Mexico’s Enrique Peña Nieto has staked his Presidency on economic reforms that, he said, would boost the country’s annual growth to between 5% and 6% per year. Yet, despite approval of several major reforms in Congress, including telecommunications overhaul and significant transformation in the energy sector, growth continues to come in below target.
Despite promising macro-economic measures, economic life in Mexico remains riddled with corruption and high transaction costs, while a small number of large firms continue to enjoy dominant roles that stifle innovation and growth.
The Peña Nieto government has promised to uproot these monopolies, and greater competition in all sectors has now gained crucial public support. Despite significant market-oriented transformations in the past 25 years, especially in trade and in the wave of privatizations in the early 1990s, Mexico’s economy remains tied to anti-market and mercantilist rules of the game. Perhaps the most vivid example is telecommunications.
The privatization of Telmex in 1989 produced a huge and sorely needed investment in Mexico’s telecommunications networks. Today, citizens can secure a phone line in twenty minutes, rather than twenty months. But the government used the privatization process as a cash cow for state coffers, and so failed to open up the telecoms market to new competitors. The result was the eventual consolidation of one of the most powerful private monopolies in the world, with high prices and huge power to use the legal and political process to perpetuate its dominance.
New reforms, some of which are enshrined in the Constitution, aim to end the incumbents’ dominance at last. So far, progress in the wireline sector has been inconsistent and halting But the most promising of these proposals center around the structure of the mobile-broadband market.
Under the new laws, the Mexican regulator is required to establish a wholesale-only wireless network — a “carrier’s carrier” that will sell mobile-network capacity to all comers.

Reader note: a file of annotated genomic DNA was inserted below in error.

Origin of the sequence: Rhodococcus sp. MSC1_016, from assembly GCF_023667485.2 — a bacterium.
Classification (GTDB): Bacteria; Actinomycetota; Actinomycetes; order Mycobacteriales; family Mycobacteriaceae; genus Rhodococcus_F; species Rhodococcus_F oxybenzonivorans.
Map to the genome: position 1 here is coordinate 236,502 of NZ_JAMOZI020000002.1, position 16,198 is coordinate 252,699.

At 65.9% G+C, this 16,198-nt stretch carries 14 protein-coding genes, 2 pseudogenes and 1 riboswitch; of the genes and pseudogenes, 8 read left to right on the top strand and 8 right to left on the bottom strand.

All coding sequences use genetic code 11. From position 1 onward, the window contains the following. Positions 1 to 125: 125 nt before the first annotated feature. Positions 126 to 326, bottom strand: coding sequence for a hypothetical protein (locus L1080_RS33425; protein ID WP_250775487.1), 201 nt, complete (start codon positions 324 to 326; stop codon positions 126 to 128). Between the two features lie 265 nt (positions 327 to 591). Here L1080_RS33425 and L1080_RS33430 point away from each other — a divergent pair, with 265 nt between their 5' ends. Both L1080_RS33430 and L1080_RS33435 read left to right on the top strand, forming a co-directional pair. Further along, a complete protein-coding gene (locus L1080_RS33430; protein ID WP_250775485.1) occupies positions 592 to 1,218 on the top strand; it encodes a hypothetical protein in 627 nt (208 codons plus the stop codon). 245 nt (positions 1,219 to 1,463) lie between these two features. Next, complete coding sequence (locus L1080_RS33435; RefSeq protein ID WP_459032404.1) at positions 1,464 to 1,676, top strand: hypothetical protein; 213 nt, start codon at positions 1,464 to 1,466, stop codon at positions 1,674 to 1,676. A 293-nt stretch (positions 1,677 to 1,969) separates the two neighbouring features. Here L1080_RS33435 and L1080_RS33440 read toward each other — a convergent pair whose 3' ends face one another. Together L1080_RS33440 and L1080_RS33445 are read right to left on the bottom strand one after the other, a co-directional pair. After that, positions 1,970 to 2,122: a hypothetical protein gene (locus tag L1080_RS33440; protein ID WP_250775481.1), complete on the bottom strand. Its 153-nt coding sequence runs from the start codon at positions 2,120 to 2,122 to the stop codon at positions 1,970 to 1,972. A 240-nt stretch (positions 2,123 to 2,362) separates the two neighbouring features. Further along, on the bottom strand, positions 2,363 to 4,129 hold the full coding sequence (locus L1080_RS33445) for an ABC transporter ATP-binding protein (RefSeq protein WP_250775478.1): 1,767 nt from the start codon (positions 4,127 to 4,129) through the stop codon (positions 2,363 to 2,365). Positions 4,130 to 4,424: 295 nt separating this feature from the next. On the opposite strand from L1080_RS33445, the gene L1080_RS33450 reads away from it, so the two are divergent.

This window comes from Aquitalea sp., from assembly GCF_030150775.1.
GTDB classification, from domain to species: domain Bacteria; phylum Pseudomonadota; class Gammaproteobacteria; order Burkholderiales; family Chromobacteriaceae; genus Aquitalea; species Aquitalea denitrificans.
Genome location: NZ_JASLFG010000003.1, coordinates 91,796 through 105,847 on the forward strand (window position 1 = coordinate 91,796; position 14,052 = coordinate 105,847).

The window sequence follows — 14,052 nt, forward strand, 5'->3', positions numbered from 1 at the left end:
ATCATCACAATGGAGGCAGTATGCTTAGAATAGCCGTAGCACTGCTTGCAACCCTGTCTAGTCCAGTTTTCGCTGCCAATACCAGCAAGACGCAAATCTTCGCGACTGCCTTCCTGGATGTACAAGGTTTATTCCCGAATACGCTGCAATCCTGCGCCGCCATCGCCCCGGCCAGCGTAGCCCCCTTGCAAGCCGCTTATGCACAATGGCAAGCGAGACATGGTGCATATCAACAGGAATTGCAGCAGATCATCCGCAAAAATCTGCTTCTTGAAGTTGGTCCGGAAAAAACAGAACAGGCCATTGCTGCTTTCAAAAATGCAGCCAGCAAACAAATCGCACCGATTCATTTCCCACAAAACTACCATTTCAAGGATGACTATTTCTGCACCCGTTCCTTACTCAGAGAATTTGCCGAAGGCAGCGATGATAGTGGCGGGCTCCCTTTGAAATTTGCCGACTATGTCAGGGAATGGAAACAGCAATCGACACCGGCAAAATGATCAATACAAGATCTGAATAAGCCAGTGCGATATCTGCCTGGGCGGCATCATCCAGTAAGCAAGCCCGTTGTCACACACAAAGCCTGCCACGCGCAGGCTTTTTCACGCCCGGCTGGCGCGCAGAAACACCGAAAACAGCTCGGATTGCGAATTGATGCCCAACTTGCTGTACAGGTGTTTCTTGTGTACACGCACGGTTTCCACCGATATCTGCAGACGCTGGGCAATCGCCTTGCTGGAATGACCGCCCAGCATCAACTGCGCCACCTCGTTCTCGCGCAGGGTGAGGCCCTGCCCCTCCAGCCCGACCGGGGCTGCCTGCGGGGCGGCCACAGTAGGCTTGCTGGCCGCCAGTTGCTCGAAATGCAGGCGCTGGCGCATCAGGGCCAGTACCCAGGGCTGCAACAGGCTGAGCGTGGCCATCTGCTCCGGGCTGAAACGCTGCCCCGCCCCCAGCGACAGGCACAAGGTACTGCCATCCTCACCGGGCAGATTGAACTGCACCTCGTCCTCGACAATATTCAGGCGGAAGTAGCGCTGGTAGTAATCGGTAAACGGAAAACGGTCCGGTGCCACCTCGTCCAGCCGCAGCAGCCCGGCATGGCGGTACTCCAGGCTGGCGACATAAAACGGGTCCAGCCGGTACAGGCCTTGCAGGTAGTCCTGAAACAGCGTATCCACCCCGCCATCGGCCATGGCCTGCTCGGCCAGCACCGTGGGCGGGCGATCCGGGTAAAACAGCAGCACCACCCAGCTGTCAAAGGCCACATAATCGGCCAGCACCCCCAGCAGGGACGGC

Unlike the telecom regulator’s sometimes-inconsistent enforcement of competition rules, this has the potential to be a true game changer. Regulators around the world too often try to achieve competitive balance by turning the dials on pricing rules, interconnection rates and the like. And yet somehow the largest players usually manage to stay large, and new entrants have a hard time reaching critical mass.
The genius of Mexico’s “Red Compartida,” as the envisioned wholesale market is called, is that the regulator does not have to pick winners or set prices. It lowers barriers to entry to the wireless market while letting price discovery work its magic.
For this to work, the Red Compartida wholesale market will have to be structured in a way that prevents the incumbents from locking up all the capacity, but this should be feasible technically. As long as that is accomplished, Red Compartida stands to be the most radical market-opening reform in the world.
That wireless carriers both in Mexico and abroad are warning about the posible failure of the Project is merely proof of its effectiveness. Wireless carriers pay fortunes for spectrum licenses, but in return they receive monopolies over those frequencies. Mexico’s Red Compartida would replace that old-fashioned model with continuous competition for wireless resources. No wonder the incumbents are nervous.
Red Compartida is still in its formative stages. The government intends to solicit offers to build the new network later this year, and it’s still possible it could be derailed or captured by vested interests that would like to see it fail. That would be a shame. Rarely does a regulator have such a sweeping opportunity to replace oligopoly with genuine competition. It will be fascinating to watch the project develop.